Initiation stage of cracks is considered as a key issue, but more and more component integrity analyses investigate the crack propagation and arrest possibility. This study deals with physical mechanisms of cleavage crack propagation and numerical computations related to brittle fracture. Dynamic effects, involved in unstable cleavage crack propagation, have to be taken into account to properly depict brittle crack propagation, arrest and possible propagation re-initiation events.
Experiments were carried out on thin CT specimens made of 16MND5 PWR vessel steel at five temperatures (−150°C, −125°C, −100°C, −75°C, −50°C). In addition to standard crack gages, an innovative experimental technique has been used to determine crack propagation. By the means of developments on the experimental protocol (improvements of isolation and airtightness of the thermal chamber, optimization of the experimental protocol to eliminate ice in the thermal chamber and in order to have a good acquisition quality), use of a high-speed framing camera was made possible to measure crack propagation on a CT mirror polished surface. This optical device, combined with this optimized experimental process, has allowed the study of straight and branching crack paths with high accuracy. The framing camera (520 000 fps up to 1 100 000 fps) has allowed to have a very accurate estimation of crack speed even up to 1000 m.s−1 and also to detect some phases of crack branching during propagation and phases of arrest-re-initiation. Numerical computations, based on X-FEM and combining a local non linear dynamic approach with a RKR type fracture stress criterion, have been performed to depict experimental crack behavior.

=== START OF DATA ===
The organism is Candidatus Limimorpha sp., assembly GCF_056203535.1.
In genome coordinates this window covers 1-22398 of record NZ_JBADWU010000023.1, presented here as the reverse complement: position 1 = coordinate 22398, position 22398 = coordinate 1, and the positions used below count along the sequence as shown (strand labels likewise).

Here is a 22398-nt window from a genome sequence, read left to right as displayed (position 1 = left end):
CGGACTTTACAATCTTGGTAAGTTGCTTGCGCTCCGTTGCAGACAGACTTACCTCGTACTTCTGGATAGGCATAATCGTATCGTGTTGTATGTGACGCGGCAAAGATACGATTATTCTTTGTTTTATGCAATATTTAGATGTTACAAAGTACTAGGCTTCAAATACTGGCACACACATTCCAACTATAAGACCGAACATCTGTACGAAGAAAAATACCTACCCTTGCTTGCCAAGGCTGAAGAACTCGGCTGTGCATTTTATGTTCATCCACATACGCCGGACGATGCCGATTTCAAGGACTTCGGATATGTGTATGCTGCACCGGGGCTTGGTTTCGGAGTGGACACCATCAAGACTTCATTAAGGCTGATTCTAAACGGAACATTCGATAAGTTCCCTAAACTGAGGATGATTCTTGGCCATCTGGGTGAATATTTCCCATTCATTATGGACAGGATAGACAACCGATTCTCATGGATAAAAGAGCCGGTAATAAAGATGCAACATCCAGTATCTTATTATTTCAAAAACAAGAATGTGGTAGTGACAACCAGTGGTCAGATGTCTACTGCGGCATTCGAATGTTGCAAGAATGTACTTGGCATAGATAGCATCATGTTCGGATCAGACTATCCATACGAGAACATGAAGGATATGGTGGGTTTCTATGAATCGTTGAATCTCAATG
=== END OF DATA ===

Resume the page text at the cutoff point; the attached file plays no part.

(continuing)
This paper describes this innovative experimentation and the interpretation by FE calculations and SEM observations associated with quantitative 3D optical microscopy.